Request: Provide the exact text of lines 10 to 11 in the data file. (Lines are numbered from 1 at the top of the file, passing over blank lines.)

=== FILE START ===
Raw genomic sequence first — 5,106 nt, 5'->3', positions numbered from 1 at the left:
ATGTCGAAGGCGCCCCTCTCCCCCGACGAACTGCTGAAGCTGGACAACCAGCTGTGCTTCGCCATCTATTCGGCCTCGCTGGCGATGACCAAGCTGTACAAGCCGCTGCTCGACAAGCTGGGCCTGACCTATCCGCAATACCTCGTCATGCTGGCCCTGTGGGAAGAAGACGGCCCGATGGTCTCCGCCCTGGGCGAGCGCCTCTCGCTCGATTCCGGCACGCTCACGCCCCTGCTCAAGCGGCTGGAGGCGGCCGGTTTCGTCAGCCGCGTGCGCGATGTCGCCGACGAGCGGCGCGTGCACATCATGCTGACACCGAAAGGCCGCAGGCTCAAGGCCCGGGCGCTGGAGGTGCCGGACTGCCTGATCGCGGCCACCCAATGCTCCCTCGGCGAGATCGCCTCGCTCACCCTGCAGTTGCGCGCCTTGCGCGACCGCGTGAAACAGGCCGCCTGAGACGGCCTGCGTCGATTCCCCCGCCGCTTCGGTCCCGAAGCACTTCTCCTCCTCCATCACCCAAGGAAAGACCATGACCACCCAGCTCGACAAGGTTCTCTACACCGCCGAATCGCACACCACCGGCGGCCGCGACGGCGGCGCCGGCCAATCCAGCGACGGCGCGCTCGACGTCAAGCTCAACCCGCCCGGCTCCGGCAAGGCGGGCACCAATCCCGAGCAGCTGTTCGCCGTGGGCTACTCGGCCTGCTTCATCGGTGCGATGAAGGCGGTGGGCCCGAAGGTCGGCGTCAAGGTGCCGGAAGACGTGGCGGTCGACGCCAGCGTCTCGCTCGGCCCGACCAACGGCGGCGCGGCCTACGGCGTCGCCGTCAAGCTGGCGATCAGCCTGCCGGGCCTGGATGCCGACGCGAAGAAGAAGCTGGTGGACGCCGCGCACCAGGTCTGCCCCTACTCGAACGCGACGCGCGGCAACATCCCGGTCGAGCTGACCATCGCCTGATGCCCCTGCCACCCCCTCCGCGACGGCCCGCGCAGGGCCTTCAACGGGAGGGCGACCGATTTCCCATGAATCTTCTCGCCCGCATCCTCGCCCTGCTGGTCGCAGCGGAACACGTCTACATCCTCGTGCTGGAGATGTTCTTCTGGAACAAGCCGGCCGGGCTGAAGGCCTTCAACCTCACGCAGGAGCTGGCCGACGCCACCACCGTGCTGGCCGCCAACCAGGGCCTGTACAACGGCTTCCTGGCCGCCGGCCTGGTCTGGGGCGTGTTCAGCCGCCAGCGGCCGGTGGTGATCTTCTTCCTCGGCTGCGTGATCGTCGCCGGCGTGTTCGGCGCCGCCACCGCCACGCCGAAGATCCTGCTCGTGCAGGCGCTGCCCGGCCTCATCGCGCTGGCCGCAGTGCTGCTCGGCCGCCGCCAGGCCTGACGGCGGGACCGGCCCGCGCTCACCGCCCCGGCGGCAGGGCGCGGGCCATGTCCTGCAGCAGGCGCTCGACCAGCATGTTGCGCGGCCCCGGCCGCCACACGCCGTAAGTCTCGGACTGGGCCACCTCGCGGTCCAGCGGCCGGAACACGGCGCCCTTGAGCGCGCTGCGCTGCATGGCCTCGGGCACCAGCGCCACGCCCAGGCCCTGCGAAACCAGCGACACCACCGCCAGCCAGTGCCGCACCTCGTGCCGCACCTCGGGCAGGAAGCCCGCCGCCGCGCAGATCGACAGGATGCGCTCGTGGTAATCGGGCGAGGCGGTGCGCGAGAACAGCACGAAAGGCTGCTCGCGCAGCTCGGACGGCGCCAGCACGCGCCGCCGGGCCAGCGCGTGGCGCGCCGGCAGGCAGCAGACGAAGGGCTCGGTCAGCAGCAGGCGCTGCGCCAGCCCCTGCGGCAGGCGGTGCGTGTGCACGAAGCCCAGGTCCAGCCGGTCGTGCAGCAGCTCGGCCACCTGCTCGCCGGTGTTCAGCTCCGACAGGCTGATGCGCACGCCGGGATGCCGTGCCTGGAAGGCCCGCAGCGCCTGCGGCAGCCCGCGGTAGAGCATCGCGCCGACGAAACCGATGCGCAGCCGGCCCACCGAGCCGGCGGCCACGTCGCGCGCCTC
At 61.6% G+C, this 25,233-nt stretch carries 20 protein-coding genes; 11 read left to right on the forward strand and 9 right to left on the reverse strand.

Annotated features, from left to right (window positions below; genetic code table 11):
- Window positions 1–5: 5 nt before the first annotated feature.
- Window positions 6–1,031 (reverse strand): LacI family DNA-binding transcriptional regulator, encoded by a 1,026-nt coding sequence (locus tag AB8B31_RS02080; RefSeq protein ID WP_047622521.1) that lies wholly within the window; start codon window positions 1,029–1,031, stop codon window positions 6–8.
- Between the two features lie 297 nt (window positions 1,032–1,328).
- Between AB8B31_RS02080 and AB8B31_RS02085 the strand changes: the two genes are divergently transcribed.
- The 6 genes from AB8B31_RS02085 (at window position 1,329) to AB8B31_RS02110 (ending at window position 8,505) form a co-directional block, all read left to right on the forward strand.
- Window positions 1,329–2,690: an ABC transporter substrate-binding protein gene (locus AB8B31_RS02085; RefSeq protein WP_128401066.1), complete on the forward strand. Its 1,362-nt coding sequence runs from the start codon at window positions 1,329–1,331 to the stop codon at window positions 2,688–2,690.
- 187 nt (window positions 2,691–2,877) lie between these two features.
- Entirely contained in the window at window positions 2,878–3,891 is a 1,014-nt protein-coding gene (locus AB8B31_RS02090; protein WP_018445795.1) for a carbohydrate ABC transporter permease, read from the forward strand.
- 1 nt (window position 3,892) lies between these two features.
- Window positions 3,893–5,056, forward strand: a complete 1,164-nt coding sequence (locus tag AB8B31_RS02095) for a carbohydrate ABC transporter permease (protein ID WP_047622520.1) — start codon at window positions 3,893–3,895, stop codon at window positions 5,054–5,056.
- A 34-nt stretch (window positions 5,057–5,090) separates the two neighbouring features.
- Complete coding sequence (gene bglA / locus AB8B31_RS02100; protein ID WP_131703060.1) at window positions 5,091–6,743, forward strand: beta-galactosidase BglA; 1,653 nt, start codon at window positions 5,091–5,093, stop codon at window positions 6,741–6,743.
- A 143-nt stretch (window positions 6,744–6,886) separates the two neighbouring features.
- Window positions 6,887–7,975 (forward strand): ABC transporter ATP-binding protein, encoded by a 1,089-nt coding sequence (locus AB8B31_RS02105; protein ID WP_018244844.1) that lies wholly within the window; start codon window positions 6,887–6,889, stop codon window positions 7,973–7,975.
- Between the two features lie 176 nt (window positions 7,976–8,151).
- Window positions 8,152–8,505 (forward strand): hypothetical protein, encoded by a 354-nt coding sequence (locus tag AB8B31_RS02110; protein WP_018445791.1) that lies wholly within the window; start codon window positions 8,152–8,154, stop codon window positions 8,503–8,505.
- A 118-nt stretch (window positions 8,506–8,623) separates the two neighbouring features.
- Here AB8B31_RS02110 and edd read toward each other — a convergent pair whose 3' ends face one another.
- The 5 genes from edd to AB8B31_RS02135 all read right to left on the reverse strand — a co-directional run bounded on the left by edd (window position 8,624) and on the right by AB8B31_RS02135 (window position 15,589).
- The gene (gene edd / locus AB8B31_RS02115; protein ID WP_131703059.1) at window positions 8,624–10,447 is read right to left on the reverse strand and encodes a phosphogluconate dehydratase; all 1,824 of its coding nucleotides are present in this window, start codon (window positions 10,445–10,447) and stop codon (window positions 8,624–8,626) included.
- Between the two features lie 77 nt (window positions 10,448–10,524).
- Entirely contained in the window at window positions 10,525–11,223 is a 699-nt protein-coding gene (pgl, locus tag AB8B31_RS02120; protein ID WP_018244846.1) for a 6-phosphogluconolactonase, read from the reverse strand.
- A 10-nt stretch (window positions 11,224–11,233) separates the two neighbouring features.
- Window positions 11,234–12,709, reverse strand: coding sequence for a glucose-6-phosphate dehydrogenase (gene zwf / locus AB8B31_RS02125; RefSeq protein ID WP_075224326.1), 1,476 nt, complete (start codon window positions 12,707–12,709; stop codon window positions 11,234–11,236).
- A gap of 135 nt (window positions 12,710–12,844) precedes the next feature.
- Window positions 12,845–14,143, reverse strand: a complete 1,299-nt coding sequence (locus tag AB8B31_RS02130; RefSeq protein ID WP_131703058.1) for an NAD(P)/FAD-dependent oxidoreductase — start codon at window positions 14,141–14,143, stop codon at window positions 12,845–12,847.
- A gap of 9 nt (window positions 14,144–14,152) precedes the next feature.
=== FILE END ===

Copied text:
- Window positions 1,329–2,690: an ABC transporter substrate-binding protein gene (locus AB8B31_RS02085; RefSeq protein WP_128401066.1), complete on the forward strand. Its 1,362-nt coding sequence runs from the start codon at window positions 1,329–1,331 to the stop codon at window positions 2,688–2,690.
- 187 nt (window positions 2,691–2,877) lie between these two features.